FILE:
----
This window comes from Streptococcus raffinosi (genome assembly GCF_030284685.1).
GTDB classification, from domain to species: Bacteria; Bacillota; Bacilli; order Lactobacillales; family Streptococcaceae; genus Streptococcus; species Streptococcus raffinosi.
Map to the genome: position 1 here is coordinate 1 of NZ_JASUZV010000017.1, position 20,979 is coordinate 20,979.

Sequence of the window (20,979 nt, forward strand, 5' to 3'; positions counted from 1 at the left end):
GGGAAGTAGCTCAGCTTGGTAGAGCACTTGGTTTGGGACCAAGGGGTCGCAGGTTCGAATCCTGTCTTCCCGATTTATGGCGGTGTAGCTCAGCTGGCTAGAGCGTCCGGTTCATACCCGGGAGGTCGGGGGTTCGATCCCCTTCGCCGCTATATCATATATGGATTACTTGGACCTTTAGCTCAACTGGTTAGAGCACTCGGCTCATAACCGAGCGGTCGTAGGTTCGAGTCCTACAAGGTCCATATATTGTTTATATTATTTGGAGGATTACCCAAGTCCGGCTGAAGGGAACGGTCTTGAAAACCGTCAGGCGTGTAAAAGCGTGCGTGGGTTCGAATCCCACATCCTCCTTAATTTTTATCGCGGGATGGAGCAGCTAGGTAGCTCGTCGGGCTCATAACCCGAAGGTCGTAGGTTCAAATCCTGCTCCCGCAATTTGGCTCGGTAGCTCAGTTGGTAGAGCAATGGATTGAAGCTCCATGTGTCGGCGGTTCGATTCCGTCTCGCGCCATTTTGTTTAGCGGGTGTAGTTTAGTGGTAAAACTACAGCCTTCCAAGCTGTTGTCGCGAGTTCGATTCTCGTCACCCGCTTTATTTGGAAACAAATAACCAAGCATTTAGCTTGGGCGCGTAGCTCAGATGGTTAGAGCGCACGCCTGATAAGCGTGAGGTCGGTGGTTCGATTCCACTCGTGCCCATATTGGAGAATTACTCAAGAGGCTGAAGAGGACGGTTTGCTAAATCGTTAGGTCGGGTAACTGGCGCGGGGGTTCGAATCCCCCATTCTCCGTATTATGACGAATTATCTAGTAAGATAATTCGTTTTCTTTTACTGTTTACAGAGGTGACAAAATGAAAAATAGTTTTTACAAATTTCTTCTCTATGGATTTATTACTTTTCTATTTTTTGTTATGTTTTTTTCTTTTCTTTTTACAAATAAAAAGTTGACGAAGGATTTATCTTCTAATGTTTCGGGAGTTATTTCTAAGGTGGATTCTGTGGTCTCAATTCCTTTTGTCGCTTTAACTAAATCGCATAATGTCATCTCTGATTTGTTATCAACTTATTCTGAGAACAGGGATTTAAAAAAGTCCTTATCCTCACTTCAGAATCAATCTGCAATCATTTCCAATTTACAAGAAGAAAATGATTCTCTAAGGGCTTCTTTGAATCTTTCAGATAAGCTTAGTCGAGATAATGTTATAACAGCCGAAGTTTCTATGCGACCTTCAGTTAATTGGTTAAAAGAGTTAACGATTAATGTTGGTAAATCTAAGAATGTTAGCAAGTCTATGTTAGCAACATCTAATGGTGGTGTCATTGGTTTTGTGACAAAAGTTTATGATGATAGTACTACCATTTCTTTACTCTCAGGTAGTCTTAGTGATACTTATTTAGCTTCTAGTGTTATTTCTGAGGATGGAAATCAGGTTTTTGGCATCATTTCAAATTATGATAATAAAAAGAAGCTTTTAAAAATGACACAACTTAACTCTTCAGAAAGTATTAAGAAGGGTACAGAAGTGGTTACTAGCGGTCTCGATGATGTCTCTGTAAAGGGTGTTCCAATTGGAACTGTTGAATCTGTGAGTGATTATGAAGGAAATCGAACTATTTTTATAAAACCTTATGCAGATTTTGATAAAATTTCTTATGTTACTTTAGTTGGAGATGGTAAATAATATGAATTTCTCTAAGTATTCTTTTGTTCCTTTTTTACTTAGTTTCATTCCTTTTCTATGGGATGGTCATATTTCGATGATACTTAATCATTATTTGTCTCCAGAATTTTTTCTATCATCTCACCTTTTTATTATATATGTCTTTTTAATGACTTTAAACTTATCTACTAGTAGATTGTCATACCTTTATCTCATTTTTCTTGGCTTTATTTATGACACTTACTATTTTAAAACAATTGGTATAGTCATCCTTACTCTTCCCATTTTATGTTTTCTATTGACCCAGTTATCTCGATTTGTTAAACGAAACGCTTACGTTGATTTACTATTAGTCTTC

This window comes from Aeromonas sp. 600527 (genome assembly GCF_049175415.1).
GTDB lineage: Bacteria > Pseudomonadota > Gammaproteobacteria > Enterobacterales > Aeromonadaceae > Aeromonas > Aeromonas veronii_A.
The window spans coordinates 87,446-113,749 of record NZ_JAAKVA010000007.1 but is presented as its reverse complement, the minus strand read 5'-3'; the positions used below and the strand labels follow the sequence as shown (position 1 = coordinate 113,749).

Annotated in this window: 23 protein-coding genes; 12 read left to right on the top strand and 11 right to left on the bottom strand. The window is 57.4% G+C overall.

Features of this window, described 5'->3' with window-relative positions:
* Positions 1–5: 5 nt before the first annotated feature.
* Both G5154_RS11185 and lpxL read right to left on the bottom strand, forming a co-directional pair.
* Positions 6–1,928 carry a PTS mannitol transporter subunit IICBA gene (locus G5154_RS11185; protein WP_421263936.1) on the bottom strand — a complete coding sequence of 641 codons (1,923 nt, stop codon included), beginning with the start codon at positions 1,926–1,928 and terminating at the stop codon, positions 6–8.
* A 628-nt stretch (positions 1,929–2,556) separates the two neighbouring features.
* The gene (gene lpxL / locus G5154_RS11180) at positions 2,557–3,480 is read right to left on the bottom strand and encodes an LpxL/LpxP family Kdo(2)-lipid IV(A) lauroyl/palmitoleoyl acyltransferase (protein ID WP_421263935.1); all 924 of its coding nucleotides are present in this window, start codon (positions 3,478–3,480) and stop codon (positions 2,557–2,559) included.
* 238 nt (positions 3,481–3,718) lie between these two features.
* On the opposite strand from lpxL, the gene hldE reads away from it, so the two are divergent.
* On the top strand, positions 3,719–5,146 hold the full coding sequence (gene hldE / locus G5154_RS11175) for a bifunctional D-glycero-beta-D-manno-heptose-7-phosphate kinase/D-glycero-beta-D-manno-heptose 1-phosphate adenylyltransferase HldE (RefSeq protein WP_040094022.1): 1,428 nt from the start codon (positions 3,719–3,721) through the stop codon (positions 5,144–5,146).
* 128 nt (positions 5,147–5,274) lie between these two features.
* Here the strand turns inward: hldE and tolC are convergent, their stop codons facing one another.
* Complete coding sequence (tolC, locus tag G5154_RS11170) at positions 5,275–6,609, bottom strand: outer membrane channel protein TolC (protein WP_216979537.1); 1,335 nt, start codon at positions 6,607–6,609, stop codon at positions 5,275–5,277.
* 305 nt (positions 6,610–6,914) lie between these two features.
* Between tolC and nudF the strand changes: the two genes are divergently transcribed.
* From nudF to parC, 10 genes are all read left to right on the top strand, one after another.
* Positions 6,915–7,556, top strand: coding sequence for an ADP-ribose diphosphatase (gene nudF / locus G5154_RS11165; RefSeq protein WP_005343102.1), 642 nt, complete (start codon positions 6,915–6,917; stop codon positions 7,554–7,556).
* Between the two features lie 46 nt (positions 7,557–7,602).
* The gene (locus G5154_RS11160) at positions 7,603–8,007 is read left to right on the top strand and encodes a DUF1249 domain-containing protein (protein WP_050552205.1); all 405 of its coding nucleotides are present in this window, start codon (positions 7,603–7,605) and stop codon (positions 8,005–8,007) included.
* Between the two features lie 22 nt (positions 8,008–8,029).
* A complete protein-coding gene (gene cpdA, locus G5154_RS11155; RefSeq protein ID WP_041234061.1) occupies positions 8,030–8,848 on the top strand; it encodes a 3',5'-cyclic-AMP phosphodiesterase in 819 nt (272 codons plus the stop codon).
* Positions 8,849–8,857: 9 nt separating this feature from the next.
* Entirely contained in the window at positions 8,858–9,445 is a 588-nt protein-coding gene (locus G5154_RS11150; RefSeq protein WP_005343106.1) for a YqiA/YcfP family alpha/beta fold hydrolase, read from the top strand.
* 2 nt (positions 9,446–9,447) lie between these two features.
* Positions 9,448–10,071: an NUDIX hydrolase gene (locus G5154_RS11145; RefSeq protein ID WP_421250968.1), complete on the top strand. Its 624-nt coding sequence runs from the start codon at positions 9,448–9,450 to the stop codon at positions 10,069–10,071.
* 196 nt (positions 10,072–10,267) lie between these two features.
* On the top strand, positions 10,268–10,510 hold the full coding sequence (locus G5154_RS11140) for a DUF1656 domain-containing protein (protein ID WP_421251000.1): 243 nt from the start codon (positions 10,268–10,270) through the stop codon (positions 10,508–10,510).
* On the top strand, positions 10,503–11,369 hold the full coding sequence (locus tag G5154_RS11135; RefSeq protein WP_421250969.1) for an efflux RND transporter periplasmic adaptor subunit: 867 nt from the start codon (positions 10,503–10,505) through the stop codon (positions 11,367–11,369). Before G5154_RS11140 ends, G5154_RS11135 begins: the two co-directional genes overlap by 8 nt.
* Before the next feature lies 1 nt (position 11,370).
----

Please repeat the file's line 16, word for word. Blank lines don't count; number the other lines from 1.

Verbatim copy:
* 238 nt (positions 3,481–3,718) lie between these two features.